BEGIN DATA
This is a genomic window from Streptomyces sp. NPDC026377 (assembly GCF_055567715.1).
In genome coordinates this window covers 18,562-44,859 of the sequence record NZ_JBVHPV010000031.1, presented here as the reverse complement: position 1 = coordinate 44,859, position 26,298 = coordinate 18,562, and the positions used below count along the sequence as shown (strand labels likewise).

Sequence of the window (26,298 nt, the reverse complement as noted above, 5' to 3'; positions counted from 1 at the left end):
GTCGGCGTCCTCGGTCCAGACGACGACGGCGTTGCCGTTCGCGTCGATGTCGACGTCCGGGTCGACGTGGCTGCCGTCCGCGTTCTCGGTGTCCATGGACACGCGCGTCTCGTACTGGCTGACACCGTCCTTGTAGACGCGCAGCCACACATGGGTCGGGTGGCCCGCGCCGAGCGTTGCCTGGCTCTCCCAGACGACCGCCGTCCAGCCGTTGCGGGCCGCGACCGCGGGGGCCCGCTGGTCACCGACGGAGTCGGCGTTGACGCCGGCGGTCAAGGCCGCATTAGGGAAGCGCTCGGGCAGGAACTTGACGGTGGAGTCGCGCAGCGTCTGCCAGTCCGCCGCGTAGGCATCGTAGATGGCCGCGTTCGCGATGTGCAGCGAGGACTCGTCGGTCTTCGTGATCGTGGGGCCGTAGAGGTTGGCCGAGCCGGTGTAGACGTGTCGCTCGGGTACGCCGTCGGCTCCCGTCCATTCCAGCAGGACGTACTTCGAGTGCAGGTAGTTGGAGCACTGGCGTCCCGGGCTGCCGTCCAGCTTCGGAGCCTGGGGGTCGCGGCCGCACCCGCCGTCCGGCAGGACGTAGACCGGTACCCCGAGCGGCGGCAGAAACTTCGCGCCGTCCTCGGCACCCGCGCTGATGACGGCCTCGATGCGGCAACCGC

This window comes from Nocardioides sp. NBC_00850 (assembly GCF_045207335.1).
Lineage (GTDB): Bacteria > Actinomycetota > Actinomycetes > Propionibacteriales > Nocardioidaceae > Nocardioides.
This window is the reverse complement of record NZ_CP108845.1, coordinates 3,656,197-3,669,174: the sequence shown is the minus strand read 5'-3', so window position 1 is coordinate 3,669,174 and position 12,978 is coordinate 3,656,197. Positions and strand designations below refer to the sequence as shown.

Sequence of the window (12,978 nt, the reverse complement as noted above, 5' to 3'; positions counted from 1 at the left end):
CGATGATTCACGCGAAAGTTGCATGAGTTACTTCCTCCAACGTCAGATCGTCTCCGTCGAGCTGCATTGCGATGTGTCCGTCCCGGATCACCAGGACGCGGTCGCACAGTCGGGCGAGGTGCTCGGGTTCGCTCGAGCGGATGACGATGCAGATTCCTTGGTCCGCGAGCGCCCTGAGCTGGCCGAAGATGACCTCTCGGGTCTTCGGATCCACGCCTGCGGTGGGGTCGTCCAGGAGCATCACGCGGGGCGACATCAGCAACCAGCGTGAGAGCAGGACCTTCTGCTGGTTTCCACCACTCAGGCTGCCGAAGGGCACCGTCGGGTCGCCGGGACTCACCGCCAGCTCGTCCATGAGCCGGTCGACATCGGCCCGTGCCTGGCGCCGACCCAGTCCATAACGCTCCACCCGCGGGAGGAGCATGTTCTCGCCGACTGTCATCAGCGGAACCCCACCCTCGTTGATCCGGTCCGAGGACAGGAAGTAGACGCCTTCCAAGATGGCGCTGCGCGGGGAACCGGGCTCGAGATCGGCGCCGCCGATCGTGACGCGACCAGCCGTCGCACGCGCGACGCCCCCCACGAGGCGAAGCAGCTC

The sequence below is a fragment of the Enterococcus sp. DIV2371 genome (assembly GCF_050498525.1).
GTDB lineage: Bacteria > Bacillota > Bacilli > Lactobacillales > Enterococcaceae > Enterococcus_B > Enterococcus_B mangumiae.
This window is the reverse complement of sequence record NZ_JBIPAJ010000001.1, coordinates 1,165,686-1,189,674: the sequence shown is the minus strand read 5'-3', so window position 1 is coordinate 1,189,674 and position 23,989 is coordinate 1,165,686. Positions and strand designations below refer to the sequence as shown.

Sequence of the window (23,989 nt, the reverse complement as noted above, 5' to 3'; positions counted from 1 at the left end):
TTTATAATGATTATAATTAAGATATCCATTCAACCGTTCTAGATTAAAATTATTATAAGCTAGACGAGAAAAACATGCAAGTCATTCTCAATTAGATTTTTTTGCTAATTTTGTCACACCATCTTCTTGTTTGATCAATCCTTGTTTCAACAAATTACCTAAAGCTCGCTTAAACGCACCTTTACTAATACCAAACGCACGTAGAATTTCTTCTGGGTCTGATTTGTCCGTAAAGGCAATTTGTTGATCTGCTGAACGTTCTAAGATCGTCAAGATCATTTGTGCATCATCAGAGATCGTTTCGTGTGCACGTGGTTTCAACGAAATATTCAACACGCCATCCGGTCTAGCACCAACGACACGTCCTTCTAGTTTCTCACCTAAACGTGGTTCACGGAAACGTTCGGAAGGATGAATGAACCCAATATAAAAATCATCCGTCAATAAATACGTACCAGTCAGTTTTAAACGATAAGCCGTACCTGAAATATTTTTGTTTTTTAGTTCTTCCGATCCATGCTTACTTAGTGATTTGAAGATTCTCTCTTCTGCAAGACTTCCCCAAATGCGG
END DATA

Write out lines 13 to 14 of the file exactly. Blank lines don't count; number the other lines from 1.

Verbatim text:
Sequence of the window (23,989 nt, the reverse complement as noted above, 5' to 3'; positions counted from 1 at the left end):
TTTATAATGATTATAATTAAGATATCCATTCAACCGTTCTAGATTAAAATTATTATAAGCTAGACGAGAAAAACATGCAAGTCATTCTCAATTAGATTTTTTTGCTAATTTTGTCACACCATCTTCTTGTTTGATCAATCCTTGTTTCAACAAATTACCTAAAGCTCGCTTAAACGCACCTTTACTAATACCAAACGCACGTAGAATTTCTTCTGGGTCTGATTTGTCCGTAAAGGCAATTTGTTGATCTGCTGAACGTTCTAAGATCGTCAAGATCATTTGTGCATCATCAGAGATCGTTTCGTGTGCACGTGGTTTCAACGAAATATTCAACACGCCATCCGGTCTAGCACCAACGACACGTCCTTCTAGTTTCTCACCTAAACGTGGTTCACGGAAACGTTCGGAAGGATGAATGAACCCAATATAAAAATCATCCGTCAATAAATACGTACCAGTCAGTTTTAAACGATAAGCCGTACCTGAAATATTTTTGTTTTTTAGTTCTTCCGATCCATGCTTACTTAGTGATTTGAAGATTCTCTCTTCTGCAAGACTTCCCCAAATGCGG